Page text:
There’s been an awful lot I’ve been thinking of lately while I’m knitting. I tend to think if you’re in a really good moment of knitting, you’re deep into some meditation, letting the mind pursue little kernels of sub thought that rise to consciousness, allowing you to ponder, not only on deeply internal issues, or the plaguing questions that have philosophically loaded our egos, but often simple things get to flourish in your mind while you knit. This whole issue involving Paula Deen, for myself, was something I didn’t think too much on, until the little whisper of it in the back of my mind started to bloom into a much deeper thought that I couldn’t resist blogging about.
I have no ill will towards Paula Deen. We’re both of that same Savannah brood that reminds us that when you’re in the squares, you’re just Paula. She respects that. She knows that at home on Congress Street or on Whitmarsh Island she’s revered by tourists and fans, but treated like anyone else by everyone else in Savannah. So, for that I give her respect. She reminds me of many women I’ve had in my life. Family members, friends of family, women at church. Paula Deen isn’t any different than the scores of women who cook like her, dress like her, act like her. She’s not that unusual to us. But, to many she’s a hero of some personage. And again for that, I give her credit. It was notable, likeable, enjoyable to see the may women in our Southern midst being represented, so to speak. So, that’s why I have no clear interest in her, because every one of us in Southern homes has a momma Paula, or an Aunt Paula, or a sister Paula. She’s a dime a dozen. Doesn’t mean I dislike her. I’m just overly familiar with it for me to be intrigued. But, this business about her usage of the word “nigger” had me thinking. (No, I’m not calling it the N word. Hard to discuss the elephant in the room if no one will call it an elephant).
I want you to be terribly mindful about destroying someone’s career for something said in a moment of anger and fear many years before. If you want to destroy someone, do so because of their impropriety, or their actions, or their immoral business practices. But, I am urging to be awfully cognitive about spreading harshness, opinion, and ill will behind anonymous screen names and facebook postings. Its easy for us to sit quietly by ourselves and to destroy someone without the retribution of making such remarks face to face. We probably wouldn’t dare say the things to someone face to face that we easily say in a tweet.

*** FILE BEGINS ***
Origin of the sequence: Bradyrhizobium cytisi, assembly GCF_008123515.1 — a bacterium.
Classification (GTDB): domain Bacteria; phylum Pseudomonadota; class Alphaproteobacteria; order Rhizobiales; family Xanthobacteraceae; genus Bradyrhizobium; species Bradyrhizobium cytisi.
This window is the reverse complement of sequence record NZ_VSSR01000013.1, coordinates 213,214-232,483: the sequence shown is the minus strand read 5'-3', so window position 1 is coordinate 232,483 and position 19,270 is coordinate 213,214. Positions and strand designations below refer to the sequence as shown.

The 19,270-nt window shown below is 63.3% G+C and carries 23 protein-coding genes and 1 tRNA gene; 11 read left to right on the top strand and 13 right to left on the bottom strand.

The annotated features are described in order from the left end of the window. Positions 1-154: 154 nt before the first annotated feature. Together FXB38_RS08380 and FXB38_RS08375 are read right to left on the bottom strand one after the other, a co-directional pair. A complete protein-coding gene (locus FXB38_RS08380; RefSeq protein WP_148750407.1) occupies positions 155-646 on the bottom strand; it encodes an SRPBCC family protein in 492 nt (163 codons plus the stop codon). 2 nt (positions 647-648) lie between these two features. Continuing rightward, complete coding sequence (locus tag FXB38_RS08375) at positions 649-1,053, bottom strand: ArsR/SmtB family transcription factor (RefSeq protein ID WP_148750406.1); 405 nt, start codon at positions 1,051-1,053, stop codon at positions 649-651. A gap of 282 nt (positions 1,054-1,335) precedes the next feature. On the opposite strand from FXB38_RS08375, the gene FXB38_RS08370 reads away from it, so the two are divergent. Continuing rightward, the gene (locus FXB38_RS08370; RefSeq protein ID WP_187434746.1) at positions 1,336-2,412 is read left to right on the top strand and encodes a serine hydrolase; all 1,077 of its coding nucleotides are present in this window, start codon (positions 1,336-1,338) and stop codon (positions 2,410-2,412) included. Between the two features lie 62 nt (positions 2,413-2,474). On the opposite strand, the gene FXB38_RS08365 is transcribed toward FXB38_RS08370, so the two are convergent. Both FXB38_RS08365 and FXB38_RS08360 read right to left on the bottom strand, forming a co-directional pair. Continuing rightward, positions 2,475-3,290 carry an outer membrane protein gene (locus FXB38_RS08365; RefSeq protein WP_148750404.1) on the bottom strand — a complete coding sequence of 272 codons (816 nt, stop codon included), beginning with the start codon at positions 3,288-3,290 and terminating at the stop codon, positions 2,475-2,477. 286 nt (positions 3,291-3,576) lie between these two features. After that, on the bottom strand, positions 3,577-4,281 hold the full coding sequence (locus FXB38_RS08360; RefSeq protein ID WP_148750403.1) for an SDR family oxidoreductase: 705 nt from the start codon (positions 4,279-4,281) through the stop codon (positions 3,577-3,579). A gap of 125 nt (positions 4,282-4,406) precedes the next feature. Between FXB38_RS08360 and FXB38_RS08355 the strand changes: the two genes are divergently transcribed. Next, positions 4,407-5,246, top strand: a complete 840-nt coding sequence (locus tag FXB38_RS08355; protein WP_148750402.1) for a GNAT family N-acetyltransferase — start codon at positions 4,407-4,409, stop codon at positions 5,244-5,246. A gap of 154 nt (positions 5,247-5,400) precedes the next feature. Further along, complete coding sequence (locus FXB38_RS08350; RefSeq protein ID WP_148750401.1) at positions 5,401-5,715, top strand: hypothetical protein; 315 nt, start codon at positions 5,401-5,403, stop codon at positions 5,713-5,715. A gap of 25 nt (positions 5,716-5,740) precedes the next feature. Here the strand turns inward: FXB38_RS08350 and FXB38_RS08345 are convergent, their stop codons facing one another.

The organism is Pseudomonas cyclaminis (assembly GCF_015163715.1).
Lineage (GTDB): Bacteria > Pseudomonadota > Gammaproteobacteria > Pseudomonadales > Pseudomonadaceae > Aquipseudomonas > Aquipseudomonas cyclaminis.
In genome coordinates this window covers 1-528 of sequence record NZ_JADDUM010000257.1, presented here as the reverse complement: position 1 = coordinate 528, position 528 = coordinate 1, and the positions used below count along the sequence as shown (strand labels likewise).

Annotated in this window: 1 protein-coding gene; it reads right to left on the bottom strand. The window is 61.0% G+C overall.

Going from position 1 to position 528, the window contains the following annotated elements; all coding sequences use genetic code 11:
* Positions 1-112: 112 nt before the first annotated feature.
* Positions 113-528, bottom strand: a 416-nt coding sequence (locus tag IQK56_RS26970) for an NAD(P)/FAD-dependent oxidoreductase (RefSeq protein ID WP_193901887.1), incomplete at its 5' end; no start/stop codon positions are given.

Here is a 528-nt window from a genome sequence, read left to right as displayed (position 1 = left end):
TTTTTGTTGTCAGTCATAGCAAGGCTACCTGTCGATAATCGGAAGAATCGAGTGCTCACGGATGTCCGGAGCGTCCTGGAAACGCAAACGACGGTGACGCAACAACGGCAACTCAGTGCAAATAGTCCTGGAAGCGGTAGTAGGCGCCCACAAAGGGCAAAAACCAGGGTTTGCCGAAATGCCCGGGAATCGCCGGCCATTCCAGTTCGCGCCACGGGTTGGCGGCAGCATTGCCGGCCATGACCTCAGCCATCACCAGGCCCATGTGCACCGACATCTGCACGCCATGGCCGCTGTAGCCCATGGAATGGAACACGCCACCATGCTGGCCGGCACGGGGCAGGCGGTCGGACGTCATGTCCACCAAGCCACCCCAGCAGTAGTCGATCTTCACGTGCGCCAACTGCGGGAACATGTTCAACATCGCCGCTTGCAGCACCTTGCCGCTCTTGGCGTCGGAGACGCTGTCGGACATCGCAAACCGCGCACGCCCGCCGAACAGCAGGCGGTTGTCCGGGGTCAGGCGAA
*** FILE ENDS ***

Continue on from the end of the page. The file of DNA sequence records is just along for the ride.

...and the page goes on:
I think we have to be quite aware that the posts we make do have consequence, they do have a particular power that builds and groups into something cancerous. We all have a particular power with our remarks and our comments, but this shield of the internet and the web should not allow that power to be one that can ruin someone’s life and livelihood. Sure, you can do it, sure its easy to do….but, it shouldn’t be your intention.
As far as we know, Paula Deen didn’t fire anyone because of their skin color, didn’t refuse to hire someone because of their skin color, didn’t berate, nor torture anyone because of their race….she used a word, which agreeably was done in bad taste, doesn’t warrant the backlash I’ve seen towards that woman. Our compassion wills us and urges us to be thoughtful of the troublesome things we have all been guilty of, and that judgement doesn’t rests on any of our shoulders. For, if we haven’t behaved in a horrid way, then certainly each of us has said something that was vicious and unkind, I assure you.
Sorry to have gone on an awfully long time on this issue, but its not her admission of using a word that concerns me. Hell, I’ve used the word before and when I did, I was hoping and PRAYING it would have the power in its disgusting use that it was intended. (He called me a faggot, so I called him a nigger to prove a point: “Hurts just as bad, man,” I told him. “So, if we’re gonna do this, it had better be a level playing field”).
I fear that we, all of us, myself included, sometimes forget the power of some simple actions. We’re reminded in childhood, in any spiritual teachings you follow, in good common association with the rest of the world, that our actions have consequences….and I fear that we forget that important and vital truth in life when we set out to tweet, post, and facebook a blockade or boycott against someone, especially when you get to do it with the buffering of anonymity, and the arrogance that we have power, great power in our commentary.
Interesting that so many of these comments I see on various websites about how much of a “fat, racist, southern pig” Paula Deen is, are also some of the same people who make commentary about the problem of bullying.
Isn’t that what we’re doing? Ganging up on someone to hurt and destroy them? Not the humanity I tend to think of. I’d rather the one that forgives, relinquishes compassion without any request in return….without judgements, considering our each and own particular paths of imperfection. That’s the humanity I tend to think we truly are…
Hope I don’t lose any of you over this posts….And I probably will. Don’t get me wrong! I’d rather not! I like healthy discussion, and disagreement. I do! What I don’t like is ill intention for the sake of ego filled power. That you destroy something because you just don’t like it. But, I have a feeling none of you are like that anyway.
Just concerned at how quickly we let the internet allow us to ruin, rather than build. So….just watch out for that post, that tweet, that facebook petition meant to harm, rather than heal.